Halloween Under the Sea

Written by on October 30, 2015 in Other Marine Life, Other News

There’s quite a collection of Halloween-themed marine life, but some are much better than others. Here are seven creepy creatures that are ready for Halloween:

Bat Rays
The Bat Ray, Myliobatis californica, is an eagle ray found in the muddy and sandy bottoms of bays, kelp forests and coral reefs. It lives in the eastern Pacific Ocean from Oregon to the Gulf of California and can also be found near the Galapagos Islands. Bat rays flap their ‘wings’ in the sand to expose buried prey, like clams. Typically solitary creatures, they can occasionally be seen in groups of thousands. Their primary predators are sea lions.

Bat ray, Myliobatus californica.

Bat ray, Myliobatus californica, at the Monterey Bay Aquarium. Photo credit: David Parker, CC-BY-SA-2.0.

Ghost Crabs
The Ghost Crab, Ocypode quadrata, also known as the sand crab, is a shore crab found all along coast from Rhode Island to Brazil. It gets its name from its ability to blend into the sandy beaches in which it lives. It eats insects, clams and the eggs and hatchlings of loggerhead turtles. If you’re brave, watch this video of a hatchling battling a ghost crab, keeping in mind that only one in every thousand baby sea turtles makes it to adulthood…

Ghost crab, Ocypode quadrata.

Ghost crab, Ocypode quadrata. Photo credit: Hatchibombotar via photopin cc.

Goblin Sharks
The Goblin Shark, Mitsukurina owstoni, is a rarely seen species of deep-sea shark and you have to see how it eats. This creepy shark has an elongated, flat snout and its mouth can protrude far out into the water. Specimens have been seen in the Atlantic, the western Pacific and the Indian Oceans. Most have been observed near continental slopes between 885ft (270m) and 3,149 (137m) feet deep. However, the goblin shark has only been described in scientific literature a few dozen times.

Goblin shark, Mitsukurina owstoni,.

Goblin shark, Mitsukurina owstoni, at the Natural History Museum in Vienna. Photo credit: Peter Halasz, CC-BY-SA-2.5.

Halloween Crabs
The Halloween Crab, Gecarcinus quadratus, lives in mangroves, sand dunes and rainforests along the Pacific coast from Mexico to Peru. It’s called the Halloween crab because of its color — it has a black carapace, orange legs, and purple claws. This nocturnal crab lives among the trees for at least part of its adult life, but must return to the ocean to breed.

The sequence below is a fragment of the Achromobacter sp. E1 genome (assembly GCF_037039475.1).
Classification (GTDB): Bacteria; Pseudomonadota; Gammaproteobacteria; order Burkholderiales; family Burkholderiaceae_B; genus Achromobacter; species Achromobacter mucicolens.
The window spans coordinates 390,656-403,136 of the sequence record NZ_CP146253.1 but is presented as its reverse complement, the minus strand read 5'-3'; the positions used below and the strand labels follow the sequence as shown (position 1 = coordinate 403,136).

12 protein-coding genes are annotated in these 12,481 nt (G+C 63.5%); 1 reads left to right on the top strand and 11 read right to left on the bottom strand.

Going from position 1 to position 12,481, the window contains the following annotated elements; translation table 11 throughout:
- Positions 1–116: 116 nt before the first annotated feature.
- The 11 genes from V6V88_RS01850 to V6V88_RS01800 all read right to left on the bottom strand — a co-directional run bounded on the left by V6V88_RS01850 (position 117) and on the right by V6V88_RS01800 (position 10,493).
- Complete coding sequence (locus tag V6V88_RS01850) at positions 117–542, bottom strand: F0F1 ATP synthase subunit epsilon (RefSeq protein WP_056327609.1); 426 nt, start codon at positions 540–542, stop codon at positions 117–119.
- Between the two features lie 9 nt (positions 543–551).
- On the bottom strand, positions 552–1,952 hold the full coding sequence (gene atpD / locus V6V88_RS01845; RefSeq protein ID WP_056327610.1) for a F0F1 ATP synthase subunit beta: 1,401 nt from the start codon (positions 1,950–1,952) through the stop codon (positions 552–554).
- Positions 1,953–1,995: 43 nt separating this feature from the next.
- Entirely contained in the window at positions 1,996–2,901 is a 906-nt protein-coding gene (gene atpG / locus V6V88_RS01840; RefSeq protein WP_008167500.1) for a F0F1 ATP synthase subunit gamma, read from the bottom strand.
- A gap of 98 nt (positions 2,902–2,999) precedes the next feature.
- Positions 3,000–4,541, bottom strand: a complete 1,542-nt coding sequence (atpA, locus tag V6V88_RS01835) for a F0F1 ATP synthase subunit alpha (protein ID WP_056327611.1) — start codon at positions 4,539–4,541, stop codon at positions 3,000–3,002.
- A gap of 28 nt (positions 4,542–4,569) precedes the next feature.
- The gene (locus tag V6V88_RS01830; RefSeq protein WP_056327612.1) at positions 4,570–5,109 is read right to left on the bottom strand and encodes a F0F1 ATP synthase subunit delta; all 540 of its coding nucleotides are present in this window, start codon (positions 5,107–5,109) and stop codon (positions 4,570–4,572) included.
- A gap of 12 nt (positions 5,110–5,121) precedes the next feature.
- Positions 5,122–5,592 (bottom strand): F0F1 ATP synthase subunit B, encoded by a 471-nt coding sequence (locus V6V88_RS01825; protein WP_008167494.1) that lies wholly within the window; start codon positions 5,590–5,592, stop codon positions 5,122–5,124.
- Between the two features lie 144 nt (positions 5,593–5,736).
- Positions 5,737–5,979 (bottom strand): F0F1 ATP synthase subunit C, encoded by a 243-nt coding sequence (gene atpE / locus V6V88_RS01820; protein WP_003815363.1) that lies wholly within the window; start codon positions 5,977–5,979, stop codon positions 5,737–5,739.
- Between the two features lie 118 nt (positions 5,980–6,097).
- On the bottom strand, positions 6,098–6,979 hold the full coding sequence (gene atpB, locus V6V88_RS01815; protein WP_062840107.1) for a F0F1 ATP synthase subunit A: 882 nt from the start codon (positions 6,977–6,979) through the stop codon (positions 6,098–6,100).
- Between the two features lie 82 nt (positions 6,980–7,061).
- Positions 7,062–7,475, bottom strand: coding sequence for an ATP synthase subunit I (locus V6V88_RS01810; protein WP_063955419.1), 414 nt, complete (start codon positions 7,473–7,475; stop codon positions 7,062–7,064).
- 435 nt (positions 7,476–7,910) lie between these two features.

Halloween crab, Gecarcinus quadratus.

Halloween crab, Gecarcinus quadratus, at Nosara, Costa Rica. Photo credit: Wikimedia Commons.

Masked Pufferfish
The masked pufferfish, Arothron diadematus, is endemic to the Red Sea and is found most commonly along the coast of Egypt. It lives near coral reefs at depths of five to 30 meters. It’s a popular aquarium fish; exports from Egypt have continued to rise since the 1990s.

Masked puffer. Photo credit: Alan Slater, CC BY-SA 3.0 via Commons.

Masked puffer. Photo credit: Alan Slater, CC BY-SA 3.0 via Commons.

Spookfish
The Spookfish, Macropinna microstoma, is also called the barreleye and is easily identifiable by its translucent head. The barreleye is a deep-sea fish found in tropical and temperate waters of the Atlantic, Pacific and Indian Oceans. Several fish are called ‘barreleyes’ because their eyes are tubular in shape. They live in almost complete darkness and have developed ultra-sensitive tubular eyes that can rotate inside their transparent heads. The eyes point upwards when searching for prey overhead and forward when the fish is feeding. The fact that the fish’s eyes can rotate was only discovered a few years ago by researchers at the Monterey Bay Aquarium Research Institute. Check out this video to see it swimming!

Spookfish, Macropinna microstoma.

Spookfish, Macropinna microstoma. Photo credit: Monterey Bay Aquarium Research Institute, CC-BY-SA-3.0.

Zombie worms
Thankfully, they’re not after your brain. Instead, these little worms crave bones. Osedax (Latin for ‘bone devourer’) worms grow only one to three inches (2-7cm) and have been found as deep as 10,000 feet (3,000m) below the surface, feasting on the bones of a rotting gray whale. To date, seven species of Osedax worms have been confirmed by the World Register of Marine Species.

Zombie worms.

Zombie worms. Left to right: Osedax roseus, O. frankpressi and O. rubiplumus. Photo credit: Robert C. Vrijenhoek, Shannon B. Johnson & Greg W. Rouse, CC-BY-SA-2.0.

And here’s a bonus:
Zombie Coral Reefs! Well, they’re not exactly zombies, but Scripps Institution of Oceanography, UC San Diego graduate student Kate Furby explains to PHD Comics how some coral species can come back from the dead.

Happy Halloween!

Copyright © 2015 by Marine Science Today, a publication of Marine Science Today LLC.

About the Author

About the Author: Emily Tripp is the Publisher and Editor of MarineScienceToday.com. She holds marine science and biology degrees from the University of Miami's Rosenstiel School of Marine and Atmospheric Science and a Master of Advanced Studies degree in Marine Biodiversity and Conservation from Scripps Institution of Oceanography. When she's not writing about marine science, she's probably running around outside or playing with her dog. .

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